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Publication numberUS5823777 A
Publication typeGrant
Application numberUS 08/796,347
Publication dateOct 20, 1998
Filing dateFeb 7, 1997
Priority dateDec 15, 1994
Fee statusPaid
Also published asCA2207950A1, EP0798993A1, EP0798993A4, US5628630, WO1996018356A1
Publication number08796347, 796347, US 5823777 A, US 5823777A, US-A-5823777, US5823777 A, US5823777A
InventorsCarl E. Misch, Martha Warren Bidez, J. Todd Strong
Original AssigneeBiohorizons, Inc.
Export CitationBiBTeX, EndNote, RefMan
External Links: USPTO, USPTO Assignment, Espacenet
For implanting in bone
US 5823777 A
Abstract
A dental implant for having a longitudinal axis for implanting in bone, has a crest module having a top end, a bottom end and a wall having an outer surface and a threaded section. The threaded section has a crestal end and an apical end, the crestal end abutting the bottom end of the crest module, a helical thread extending along a portion of the first section from a base end outwardly to a distal end. The threaded section also has a length, a major diameter being defined as the diameter of the threaded section measured at the distal end of the thread and a minor diameter being defined as the diameter of the threaded section measured at the base end of the helical thread. The major diameter is constant along the length of the threaded section, whereas a selected thread feature is chosen as a function of a selected biomedical characteristic. The selected thread feature could include the minor diameter, the thread pitch or the thread geometry. The selected biomedical characteristic is one of the location in the bone in which the implant is placed, the elastic modulus of the bone and the desired biomechanical response of the bone.
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Claims(12)
What is claimed is:
1. A dental implant having a longitudinal axis for implanting in bone, comprising:
a. a crest module having a top end, a bottom end and a wall having an outer surface; and
b. a threaded section having a crestal end and an apical end, the crestal end abutting the bottom end of the crest module, a helical thread extending along a portion of the threaded section from a base end outwardly to a distal end, the threaded section having a length, a major diameter being defined as the diameter of the threaded section measured at the distal end of the thread and a minor diameter being defined as the diameter of the threaded section measured at the base end of the helical thread, the major diameter being constant along the length of the threaded section, the minor diameter adjacent the crestal end being less than the minor diameter adjacent the apical end and the minor diameter varying along the length of the threaded section as a function of a selected biomedical characteristic.
2. The implant of claim 1, wherein the selected biomedical characteristic is the location in the bone in which the implant is placed.
3. The implant of claim 1, wherein the selected biomedical characteristic is the elastic modulus of the bone.
4. The implant of claim 1, wherein the selected biomedical characteristic is the desired biomechanical response of the bone.
5. The implant of claim 1, wherein the selected biomedical characteristic is the D1 through D4 bone classification of the bone.
6. A dental implant having a longitudinal axis for implanting in bone, comprising:
a. a crest module having a top end, a bottom end and a wall having an outer surface; and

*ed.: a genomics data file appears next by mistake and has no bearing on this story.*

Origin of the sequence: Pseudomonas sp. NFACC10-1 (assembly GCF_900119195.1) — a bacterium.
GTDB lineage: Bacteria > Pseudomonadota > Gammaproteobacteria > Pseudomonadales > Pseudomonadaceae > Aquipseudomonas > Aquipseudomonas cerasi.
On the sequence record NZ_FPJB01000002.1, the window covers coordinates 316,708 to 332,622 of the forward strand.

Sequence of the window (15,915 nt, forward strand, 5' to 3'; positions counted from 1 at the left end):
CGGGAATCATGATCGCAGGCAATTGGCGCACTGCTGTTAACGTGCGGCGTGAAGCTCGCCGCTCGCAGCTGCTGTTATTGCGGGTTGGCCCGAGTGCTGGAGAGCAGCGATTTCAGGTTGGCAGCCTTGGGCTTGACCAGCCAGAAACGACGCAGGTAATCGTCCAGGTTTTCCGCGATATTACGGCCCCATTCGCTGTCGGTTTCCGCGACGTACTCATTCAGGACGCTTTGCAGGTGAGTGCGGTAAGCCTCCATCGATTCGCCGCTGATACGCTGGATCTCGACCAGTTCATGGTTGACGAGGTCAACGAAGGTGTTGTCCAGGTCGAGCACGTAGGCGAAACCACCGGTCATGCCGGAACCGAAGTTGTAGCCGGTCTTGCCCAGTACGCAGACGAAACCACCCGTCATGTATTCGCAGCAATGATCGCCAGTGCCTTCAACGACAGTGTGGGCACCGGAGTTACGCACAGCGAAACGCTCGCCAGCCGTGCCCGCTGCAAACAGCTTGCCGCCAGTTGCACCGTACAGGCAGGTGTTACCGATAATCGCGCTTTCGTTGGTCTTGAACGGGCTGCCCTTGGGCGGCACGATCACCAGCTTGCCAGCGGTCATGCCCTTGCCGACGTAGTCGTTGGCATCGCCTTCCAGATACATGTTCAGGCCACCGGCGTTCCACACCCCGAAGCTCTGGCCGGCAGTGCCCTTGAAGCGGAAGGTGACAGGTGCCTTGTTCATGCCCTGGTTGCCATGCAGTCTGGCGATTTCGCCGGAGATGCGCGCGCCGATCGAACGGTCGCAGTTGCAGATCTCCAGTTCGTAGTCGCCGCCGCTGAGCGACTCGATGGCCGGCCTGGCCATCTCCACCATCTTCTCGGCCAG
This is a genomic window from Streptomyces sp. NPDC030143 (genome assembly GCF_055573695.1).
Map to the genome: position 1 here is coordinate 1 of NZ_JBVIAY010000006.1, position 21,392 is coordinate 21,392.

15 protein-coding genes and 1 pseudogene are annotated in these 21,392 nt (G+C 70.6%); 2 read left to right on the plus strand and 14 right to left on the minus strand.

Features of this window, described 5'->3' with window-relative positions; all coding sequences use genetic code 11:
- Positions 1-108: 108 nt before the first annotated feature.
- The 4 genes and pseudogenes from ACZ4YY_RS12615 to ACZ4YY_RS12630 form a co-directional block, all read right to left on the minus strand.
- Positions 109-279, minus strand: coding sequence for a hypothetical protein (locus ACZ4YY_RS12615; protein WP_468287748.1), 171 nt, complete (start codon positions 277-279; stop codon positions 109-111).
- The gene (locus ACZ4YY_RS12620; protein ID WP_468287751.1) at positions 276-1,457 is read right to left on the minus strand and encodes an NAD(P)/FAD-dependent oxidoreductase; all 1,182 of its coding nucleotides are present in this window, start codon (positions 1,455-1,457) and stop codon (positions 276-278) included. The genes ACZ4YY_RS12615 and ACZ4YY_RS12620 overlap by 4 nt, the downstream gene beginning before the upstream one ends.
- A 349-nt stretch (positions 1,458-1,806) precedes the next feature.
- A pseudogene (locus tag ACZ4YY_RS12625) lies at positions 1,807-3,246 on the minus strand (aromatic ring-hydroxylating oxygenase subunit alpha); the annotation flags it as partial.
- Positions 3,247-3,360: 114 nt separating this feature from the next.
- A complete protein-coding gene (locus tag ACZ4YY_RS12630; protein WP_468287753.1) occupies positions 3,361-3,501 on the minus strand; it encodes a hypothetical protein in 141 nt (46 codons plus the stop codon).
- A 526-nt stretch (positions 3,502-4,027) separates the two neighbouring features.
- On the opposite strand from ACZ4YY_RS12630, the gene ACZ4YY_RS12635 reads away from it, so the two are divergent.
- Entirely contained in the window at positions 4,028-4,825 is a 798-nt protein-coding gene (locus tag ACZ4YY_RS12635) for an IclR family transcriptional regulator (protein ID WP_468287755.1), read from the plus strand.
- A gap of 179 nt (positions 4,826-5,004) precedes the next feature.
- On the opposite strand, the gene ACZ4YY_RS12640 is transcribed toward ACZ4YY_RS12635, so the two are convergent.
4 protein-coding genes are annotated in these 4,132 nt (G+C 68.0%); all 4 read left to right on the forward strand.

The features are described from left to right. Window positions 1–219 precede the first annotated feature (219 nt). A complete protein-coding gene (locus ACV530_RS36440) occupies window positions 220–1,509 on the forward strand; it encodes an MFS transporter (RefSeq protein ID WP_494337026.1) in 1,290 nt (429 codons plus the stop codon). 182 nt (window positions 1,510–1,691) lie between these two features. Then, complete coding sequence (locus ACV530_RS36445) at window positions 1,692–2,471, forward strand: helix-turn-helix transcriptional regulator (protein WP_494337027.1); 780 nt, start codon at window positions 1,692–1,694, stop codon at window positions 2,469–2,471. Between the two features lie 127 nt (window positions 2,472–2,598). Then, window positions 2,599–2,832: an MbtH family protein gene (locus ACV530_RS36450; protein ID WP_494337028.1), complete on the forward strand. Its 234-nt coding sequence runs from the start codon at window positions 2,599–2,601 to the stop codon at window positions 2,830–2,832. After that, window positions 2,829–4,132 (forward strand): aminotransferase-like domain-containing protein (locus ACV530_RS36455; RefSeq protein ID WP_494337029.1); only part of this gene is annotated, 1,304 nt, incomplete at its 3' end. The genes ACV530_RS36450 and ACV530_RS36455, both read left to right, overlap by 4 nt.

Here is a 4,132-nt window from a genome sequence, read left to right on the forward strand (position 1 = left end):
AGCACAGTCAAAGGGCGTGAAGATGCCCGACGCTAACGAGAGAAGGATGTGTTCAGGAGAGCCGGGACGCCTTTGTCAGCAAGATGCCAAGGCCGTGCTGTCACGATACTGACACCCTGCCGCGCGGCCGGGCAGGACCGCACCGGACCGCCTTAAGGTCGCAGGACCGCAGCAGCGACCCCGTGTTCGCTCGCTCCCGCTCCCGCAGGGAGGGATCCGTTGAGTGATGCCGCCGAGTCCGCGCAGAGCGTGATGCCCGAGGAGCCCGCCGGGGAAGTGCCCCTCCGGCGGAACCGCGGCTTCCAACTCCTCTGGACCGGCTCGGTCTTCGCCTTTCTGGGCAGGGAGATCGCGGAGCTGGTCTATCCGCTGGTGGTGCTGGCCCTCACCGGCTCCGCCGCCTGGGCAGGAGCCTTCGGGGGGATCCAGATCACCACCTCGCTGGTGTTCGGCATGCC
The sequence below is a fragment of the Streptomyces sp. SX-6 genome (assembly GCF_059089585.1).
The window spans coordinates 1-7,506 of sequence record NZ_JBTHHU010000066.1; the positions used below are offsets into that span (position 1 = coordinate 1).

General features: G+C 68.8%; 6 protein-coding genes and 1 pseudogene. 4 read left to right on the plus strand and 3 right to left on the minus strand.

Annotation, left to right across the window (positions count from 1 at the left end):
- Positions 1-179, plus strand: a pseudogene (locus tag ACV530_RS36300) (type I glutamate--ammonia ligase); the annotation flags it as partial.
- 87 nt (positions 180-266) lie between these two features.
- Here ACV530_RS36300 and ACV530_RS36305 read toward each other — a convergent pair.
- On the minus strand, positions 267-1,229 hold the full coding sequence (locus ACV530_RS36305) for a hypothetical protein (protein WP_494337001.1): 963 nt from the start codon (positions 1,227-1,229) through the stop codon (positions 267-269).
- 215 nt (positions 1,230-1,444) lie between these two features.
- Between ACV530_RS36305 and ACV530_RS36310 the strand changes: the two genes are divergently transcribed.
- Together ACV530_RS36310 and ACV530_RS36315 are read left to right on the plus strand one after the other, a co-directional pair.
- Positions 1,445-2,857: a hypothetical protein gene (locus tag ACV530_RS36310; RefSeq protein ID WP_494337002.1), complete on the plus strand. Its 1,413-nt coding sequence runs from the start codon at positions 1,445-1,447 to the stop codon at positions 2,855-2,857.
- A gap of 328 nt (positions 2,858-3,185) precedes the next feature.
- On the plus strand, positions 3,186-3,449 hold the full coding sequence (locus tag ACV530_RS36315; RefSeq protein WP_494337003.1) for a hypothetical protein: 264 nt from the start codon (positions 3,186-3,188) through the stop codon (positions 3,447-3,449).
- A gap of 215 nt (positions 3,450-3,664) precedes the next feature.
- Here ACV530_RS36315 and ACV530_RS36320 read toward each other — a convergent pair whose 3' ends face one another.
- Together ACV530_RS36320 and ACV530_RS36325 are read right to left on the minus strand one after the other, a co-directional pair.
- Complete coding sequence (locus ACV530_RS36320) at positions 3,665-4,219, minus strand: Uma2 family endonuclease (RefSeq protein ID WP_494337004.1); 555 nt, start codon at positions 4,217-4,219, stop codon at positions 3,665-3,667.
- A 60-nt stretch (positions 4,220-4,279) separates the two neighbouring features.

b. a threaded section having a crestal end and an apical end, the crestal end abutting the bottom end of the crest module, a helical thread extending along the threaded section, the thread having a minor diameter, the minor diameter adjacent the crestal end being less than the minor diameter adjacent the apical end and the minor diameter, and the thread having a thread pitch that is selected as a function of a selected biomedical characteristic.
7. The implant of claim 6, wherein the selected biomedical characteristic is the location in the bone in which the implant is placed.
8. The implant of claim 7, wherein the selected biomedical characteristic is the D1 through D4 bone classification of the bone.
9. The implant of claim 6, wherein the selected biomedical characteristic is the elastic modulus of the bone.
10. The implant of claim 6, wherein the selected biomedical characteristic is the desired biomechanical response of the bone.
11. A dental implant having a longitudinal axis for implanting in bone, comprising:
a. a crest module having a top end, a bottom end and a wall having an outer surface; and
b. a threaded section having a crestal end and an apical end, the crestal end abutting the bottom end of the crest module, a helical thread extending along a portion of the threaded section from a base end outwardly to a distal end, the threaded section having a length, a major diameter being defined as the diameter of the threaded section measured at the distal end of the thread and a minor diameter being defined as the diameter of the threaded section measured at the base end of the helical thread, the major diameter being constant along the length of the threaded section, the minor diameter adjacent the crestal end being less than the minor diameter adjacent the apical end and the minor diameter varying along the length of the threaded section as a function of a first selected biomedical characteristic, the thread also having a thread pitch that is chosen as a function of a second selected biomedical characteristic,
wherein the first selected biomedical characteristic and the second selected biomedical characteristic are selected from a group including: location in the bone in which the implant is placed, elastic modulus of the bone and desired biomechanical response of the bone.
12. The dental implant of claim 11, wherein the selected biomedical characteristic varies along the length of the thread.
Description
CROSS-REFERENCE TO RELATED APPLICATION